Albany, NY
9:10 AM (Dp)
9:20 PM (Dp)
Albany, NY
9:05 AM (Ar)
9:48 PM
Schenectady, NY
8:42 AM
11:06 PM
Utica, NY
7:24 AM
11:59 PM
Syracuse, NY
6:33 AM
1:26 AM
Rochester, NY
2:35 AM (Ar)
Buffalo, NY (Central Terminal)
4:05 AM (Dp)
2:45 AM (Dp)
Buffalo, NY (Central Terminal)
4:00 AM (Ar)
4:10 AM
Erie, OH
6:05 AM (Ar)
Cleveland, OH (Union Terminal)
6:20 AM (Dp)
Cleveland, OH (Union Terminal)
6:30 AM
Linndale, OH
6:59 AM
Elyria, OH
7:35 AM
Sandusky, OH
8:30 AM (ET)
Toledo, OH
11:05 PM (ET)
9:45 AM (CT)
Elkhart, IN
8:00 PM (CT)
10:15 AM
South Bend, IN
7:35 PM
11:23 AM
Gary, IN
11:59 AM
Englewood, IL (Union Station)
6:29 PM
12:15 PM (Ar)
Chicago, IL (La Salle Street Station)
6:15 PM (Dp)

After the NYC saw the success of the streamliner with the unveiling of its 1936 Mercury (a train that was rebuilt with old heavyweight equipment) it quickly set to upgrading its entire fleet starting with the 20th Century Limited of the late 1930s. It was also around that time that the railroad began receiving new lightweight, streamlined equipment from Pullman-Standard. By the early 1940s the train was also an entirely streamlined affair. Sadly, on April 19, 1940 a derailment of the train occurred that was never to be forgotten. Approaching Little Falls, New York the westbound Lake Shore Limited entered the sharpest curve along the railroad's main line resulting in more than 130 people ever killed or hurt.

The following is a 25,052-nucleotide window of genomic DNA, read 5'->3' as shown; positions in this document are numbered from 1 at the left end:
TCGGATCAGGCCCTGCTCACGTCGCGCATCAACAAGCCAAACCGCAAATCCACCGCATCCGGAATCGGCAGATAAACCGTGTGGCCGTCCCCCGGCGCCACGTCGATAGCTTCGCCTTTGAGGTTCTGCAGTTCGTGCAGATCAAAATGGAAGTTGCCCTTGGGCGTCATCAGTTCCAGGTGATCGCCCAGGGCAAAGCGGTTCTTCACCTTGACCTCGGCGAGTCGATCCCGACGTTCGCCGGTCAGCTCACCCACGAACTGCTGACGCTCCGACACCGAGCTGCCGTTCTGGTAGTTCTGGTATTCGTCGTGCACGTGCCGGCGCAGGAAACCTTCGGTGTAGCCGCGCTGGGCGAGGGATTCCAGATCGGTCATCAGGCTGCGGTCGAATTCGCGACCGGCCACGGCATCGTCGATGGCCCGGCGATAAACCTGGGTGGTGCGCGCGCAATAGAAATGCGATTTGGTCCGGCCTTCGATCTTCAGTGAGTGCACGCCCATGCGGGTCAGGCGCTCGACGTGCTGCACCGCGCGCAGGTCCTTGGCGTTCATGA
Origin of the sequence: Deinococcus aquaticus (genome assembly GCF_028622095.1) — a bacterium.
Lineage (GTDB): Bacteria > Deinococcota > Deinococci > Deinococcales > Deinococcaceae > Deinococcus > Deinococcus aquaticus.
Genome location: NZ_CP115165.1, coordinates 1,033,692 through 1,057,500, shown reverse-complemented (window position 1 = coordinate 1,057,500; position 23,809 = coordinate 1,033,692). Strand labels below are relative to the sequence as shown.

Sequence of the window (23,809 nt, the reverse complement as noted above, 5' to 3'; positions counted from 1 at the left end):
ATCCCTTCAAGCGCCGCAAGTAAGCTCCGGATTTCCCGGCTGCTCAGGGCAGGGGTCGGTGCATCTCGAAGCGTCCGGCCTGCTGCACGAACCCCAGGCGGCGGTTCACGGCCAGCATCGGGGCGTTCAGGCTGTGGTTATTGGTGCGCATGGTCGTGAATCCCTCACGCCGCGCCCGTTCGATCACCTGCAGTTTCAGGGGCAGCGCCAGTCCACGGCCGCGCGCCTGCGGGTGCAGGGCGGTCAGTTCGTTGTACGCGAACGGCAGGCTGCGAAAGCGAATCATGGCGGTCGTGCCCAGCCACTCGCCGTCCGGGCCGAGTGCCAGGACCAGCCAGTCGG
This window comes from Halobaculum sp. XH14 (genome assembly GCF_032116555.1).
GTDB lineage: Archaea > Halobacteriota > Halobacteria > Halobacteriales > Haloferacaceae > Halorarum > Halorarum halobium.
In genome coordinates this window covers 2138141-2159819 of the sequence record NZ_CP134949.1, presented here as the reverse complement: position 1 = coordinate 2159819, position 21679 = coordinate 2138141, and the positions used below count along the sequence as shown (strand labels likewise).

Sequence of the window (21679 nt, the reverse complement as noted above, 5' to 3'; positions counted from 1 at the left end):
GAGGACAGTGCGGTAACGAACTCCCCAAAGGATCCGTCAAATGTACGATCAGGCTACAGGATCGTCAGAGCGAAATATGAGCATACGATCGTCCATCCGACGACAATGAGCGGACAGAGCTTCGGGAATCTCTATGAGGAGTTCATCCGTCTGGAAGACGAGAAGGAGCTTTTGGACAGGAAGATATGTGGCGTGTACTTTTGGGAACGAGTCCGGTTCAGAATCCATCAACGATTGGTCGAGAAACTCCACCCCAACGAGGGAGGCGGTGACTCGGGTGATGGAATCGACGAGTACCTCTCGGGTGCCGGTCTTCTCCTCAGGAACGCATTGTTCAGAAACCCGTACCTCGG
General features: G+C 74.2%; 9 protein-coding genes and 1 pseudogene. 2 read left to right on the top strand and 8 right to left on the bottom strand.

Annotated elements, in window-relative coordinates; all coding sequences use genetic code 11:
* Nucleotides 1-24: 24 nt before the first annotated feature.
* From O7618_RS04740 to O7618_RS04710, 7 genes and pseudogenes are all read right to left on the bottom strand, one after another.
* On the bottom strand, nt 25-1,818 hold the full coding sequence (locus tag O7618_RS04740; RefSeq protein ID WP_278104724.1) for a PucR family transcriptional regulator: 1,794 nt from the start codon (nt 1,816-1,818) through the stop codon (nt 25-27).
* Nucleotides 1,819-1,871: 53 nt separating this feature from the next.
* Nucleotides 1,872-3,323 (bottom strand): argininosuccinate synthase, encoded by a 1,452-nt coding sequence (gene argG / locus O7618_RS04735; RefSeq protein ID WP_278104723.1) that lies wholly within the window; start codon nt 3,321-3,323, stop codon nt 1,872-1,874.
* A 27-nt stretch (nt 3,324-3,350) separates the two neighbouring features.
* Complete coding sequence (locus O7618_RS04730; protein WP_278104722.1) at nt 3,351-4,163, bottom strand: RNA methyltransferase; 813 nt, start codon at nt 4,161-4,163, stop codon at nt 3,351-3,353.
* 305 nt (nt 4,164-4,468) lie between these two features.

A pair of Amtrak's venerable FL9's have train #48, the southbound "Lake Shore Limited," headed for New York City just south of Hudson, New York on a beautiful September 24, 1995. Wade Massie photo.

By the late 1940s and early 1950s the Lake Shore received its final upgrade of service when the NYC purchased new Electro-Motive Division E7 and E8 model, streamlined cab diesel locomotives. Unfortunately, by the 1950s interest in rail travel was severely declining forcing the New York Central to cut the eastbound Lake Shore back to only Buffalo in July, 1956 and eliminating its all-Pullman status (this run was also shared with the Empire State Express). During that era before the reduction of service the train typically carried primarily all sleepers as well as diner service, a lounge, and coaches. Interestingly, the westbound version of the train was eliminated entirely by late October that same year which also dissolved the remaining eastbound Lake Shore.